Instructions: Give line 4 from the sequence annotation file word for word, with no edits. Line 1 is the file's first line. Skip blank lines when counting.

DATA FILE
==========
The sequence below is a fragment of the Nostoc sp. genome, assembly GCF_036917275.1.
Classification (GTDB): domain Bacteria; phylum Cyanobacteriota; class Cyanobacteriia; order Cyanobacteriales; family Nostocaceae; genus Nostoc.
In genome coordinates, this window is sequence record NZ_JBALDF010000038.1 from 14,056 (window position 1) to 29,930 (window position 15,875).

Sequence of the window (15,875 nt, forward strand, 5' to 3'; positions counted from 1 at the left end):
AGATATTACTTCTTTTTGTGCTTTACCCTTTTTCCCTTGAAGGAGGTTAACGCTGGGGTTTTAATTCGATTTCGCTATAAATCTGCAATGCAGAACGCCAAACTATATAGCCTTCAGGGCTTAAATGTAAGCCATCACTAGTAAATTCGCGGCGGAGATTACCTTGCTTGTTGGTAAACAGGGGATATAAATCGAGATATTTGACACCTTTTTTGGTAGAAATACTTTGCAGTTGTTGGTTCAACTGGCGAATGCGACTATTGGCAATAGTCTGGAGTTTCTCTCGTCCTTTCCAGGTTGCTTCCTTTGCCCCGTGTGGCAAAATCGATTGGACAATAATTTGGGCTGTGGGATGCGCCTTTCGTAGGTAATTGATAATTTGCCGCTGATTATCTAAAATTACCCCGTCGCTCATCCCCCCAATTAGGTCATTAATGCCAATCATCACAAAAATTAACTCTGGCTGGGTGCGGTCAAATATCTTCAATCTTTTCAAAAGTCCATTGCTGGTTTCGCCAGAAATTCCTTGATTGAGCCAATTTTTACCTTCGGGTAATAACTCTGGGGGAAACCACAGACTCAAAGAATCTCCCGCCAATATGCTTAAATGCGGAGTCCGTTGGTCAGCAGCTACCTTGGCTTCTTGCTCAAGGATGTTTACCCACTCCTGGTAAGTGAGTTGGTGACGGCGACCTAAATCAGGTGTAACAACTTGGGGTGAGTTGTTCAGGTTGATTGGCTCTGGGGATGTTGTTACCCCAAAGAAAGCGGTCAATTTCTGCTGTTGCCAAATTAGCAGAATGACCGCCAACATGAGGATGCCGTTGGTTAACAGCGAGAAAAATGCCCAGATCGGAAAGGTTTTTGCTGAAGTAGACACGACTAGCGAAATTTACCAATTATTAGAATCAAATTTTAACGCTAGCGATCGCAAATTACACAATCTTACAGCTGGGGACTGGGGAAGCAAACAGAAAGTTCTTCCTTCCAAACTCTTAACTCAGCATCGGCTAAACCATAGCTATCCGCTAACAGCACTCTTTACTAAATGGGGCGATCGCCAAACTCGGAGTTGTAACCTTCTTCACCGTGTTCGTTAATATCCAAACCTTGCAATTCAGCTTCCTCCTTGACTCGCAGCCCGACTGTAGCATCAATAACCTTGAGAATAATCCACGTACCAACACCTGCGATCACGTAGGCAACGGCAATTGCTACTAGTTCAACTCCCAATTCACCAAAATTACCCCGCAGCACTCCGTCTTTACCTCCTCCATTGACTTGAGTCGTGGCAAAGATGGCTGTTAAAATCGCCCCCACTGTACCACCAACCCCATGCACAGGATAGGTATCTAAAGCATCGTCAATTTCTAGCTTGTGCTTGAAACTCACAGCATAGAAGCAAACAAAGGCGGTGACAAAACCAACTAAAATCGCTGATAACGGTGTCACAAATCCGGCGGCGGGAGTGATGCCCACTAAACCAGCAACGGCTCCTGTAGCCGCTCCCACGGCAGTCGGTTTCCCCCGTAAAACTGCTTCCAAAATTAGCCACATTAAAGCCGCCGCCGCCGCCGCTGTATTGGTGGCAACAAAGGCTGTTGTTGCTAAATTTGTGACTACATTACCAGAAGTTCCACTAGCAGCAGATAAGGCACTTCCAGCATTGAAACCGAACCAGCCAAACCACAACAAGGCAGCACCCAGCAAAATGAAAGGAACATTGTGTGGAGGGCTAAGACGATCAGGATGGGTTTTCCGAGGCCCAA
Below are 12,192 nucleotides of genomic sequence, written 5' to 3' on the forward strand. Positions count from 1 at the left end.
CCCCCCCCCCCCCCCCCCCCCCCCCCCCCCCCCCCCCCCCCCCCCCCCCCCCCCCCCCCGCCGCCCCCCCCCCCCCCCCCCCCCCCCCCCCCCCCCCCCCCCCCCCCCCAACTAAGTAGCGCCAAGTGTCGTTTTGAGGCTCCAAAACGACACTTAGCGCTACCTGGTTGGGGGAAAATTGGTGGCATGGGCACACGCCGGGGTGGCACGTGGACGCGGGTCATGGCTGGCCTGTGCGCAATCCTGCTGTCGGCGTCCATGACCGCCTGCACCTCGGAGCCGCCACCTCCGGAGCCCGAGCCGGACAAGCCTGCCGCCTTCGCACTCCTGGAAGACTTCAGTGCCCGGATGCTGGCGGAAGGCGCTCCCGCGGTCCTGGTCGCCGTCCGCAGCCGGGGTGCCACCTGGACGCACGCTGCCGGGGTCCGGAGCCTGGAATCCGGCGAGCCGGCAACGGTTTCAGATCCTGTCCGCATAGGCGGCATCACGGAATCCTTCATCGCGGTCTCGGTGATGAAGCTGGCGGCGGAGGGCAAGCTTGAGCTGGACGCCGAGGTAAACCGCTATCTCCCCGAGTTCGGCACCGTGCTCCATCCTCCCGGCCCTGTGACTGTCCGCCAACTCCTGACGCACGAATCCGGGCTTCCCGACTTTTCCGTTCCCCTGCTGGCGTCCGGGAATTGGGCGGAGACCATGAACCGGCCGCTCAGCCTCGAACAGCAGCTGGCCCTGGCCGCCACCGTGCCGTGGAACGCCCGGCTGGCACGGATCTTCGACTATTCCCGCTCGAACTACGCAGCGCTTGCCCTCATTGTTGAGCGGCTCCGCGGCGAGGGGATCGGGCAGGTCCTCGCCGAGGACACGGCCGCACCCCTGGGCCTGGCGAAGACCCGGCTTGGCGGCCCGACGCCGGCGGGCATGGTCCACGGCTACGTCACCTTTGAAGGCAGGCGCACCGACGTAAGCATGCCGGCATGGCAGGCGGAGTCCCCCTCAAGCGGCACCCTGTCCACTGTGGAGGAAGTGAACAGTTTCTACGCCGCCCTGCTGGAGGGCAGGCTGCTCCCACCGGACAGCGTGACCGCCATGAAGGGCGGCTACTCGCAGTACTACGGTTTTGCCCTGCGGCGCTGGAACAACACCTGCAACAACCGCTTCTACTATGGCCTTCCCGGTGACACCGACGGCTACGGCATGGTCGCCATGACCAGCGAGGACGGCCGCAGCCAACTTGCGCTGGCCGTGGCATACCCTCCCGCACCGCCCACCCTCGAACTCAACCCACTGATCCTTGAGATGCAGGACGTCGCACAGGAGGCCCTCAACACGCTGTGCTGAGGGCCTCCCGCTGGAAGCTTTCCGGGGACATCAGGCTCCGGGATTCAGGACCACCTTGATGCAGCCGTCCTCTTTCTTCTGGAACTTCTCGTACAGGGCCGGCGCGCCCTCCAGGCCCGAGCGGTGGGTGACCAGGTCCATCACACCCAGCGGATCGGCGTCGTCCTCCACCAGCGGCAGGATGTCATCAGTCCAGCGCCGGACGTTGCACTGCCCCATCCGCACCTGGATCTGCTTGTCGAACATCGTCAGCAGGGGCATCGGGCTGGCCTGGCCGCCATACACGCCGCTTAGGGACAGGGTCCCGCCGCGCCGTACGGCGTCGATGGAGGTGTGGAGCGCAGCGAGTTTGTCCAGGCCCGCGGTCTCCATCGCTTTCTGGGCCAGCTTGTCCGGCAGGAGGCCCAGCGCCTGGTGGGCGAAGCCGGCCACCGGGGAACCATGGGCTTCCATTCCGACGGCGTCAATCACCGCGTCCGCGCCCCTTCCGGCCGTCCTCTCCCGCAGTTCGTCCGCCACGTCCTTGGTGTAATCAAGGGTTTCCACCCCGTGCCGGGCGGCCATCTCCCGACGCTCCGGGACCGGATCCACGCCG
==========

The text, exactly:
Sequence of the window (15,875 nt, forward strand, 5' to 3'; positions counted from 1 at the left end):